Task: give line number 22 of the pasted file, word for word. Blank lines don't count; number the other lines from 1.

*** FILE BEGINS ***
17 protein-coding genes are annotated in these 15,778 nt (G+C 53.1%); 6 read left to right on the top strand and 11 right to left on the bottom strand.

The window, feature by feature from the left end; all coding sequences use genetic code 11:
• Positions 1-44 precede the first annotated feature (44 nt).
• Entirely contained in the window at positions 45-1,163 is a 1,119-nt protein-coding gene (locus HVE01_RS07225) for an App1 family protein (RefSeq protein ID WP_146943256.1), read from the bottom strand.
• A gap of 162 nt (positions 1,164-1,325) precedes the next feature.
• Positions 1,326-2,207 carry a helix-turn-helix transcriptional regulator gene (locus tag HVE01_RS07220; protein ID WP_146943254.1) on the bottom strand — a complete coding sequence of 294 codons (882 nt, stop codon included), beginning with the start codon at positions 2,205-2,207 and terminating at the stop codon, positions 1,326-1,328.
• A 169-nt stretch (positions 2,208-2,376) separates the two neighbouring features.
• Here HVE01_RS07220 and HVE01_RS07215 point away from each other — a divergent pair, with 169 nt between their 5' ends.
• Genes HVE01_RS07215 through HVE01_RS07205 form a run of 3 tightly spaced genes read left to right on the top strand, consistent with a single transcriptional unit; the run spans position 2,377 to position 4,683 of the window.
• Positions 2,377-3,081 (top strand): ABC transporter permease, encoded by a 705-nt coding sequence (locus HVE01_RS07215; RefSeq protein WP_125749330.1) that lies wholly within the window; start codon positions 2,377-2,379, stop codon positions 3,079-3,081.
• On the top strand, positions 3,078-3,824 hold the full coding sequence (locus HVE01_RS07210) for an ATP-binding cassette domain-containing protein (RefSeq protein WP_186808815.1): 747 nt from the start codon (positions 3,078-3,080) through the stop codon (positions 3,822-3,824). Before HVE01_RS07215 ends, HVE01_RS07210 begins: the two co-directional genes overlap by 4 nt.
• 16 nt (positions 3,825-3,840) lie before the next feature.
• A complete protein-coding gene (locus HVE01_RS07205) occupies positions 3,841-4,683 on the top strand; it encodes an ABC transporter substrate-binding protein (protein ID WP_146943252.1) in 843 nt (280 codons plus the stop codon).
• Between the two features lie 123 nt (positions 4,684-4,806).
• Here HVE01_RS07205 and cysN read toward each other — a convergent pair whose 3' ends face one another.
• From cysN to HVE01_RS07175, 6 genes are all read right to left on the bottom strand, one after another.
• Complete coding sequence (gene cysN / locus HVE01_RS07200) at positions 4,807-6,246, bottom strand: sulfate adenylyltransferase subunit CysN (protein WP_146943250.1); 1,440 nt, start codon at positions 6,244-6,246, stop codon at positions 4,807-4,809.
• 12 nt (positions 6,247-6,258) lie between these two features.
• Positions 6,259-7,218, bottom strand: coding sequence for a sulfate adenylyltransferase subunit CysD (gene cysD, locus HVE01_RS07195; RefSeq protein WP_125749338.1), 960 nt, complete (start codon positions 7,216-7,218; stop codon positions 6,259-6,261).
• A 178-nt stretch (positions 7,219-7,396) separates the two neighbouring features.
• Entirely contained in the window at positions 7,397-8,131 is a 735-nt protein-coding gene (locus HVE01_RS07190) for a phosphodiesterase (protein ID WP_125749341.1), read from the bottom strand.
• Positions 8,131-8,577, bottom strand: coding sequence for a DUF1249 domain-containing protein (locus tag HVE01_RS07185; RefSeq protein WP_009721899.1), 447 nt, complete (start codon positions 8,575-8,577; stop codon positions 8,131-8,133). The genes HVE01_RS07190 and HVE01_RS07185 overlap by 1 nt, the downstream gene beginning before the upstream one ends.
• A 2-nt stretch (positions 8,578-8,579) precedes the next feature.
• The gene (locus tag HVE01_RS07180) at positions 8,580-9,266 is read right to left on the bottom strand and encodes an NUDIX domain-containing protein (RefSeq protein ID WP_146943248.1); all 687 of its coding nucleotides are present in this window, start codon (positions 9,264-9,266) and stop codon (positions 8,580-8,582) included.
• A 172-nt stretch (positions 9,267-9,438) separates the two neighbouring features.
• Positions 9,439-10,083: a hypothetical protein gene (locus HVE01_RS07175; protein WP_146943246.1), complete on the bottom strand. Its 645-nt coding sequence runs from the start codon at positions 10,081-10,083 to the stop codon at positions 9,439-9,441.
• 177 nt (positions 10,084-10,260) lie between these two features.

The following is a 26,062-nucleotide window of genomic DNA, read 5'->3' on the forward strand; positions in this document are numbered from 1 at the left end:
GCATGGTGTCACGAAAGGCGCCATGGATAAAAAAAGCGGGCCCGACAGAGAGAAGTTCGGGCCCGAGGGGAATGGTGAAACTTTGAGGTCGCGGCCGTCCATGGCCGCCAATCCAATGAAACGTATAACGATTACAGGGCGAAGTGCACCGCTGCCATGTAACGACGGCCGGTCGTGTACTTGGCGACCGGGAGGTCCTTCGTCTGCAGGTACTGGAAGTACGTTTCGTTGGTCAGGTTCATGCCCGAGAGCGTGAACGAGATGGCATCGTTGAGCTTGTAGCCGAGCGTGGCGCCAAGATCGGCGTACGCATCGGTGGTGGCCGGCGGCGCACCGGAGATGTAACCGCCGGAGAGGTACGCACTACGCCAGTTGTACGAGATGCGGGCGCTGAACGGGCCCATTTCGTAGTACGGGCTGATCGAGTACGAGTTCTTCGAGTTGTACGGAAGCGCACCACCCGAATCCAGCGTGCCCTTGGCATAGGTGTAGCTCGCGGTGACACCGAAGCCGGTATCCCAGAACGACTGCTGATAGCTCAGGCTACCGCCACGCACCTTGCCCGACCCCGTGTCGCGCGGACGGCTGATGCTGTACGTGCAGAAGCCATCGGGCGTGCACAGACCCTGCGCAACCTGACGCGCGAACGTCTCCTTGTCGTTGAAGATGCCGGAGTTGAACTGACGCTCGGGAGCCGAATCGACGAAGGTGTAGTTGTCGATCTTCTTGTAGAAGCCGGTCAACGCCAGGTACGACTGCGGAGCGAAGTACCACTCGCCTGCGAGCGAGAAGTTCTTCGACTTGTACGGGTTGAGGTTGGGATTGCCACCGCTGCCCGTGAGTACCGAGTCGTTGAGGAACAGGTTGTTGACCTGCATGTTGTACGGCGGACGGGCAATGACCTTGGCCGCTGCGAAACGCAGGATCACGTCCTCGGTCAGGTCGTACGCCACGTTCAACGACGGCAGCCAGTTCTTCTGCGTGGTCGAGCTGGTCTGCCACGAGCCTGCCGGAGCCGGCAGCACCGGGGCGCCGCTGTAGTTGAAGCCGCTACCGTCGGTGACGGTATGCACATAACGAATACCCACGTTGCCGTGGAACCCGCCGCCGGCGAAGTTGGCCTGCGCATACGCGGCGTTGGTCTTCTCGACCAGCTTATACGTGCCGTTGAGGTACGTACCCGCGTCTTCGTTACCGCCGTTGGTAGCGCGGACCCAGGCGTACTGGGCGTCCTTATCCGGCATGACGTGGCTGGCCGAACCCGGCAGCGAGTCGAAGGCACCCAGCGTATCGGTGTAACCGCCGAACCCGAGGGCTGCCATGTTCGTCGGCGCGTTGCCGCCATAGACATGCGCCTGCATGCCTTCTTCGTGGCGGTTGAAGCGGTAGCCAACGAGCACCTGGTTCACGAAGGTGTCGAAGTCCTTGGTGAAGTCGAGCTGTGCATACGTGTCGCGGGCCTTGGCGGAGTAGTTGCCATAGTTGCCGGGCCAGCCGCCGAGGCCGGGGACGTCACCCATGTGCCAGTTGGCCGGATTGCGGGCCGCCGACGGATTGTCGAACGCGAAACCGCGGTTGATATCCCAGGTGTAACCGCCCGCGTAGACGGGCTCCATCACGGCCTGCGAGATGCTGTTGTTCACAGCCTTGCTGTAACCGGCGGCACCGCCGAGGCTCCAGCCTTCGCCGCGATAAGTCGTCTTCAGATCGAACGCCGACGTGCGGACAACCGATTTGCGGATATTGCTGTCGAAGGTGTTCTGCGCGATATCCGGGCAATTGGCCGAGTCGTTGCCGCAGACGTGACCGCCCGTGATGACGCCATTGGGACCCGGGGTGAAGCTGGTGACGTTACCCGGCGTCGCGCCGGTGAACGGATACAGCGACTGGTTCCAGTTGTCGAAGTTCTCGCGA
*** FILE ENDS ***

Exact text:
• Positions 8,131-8,577, bottom strand: coding sequence for a DUF1249 domain-containing protein (locus tag HVE01_RS07185; RefSeq protein WP_009721899.1), 447 nt, complete (start codon positions 8,575-8,577; stop codon positions 8,131-8,133). The genes HVE01_RS07190 and HVE01_RS07185 overlap by 1 nt, the downstream gene beginning before the upstream one ends.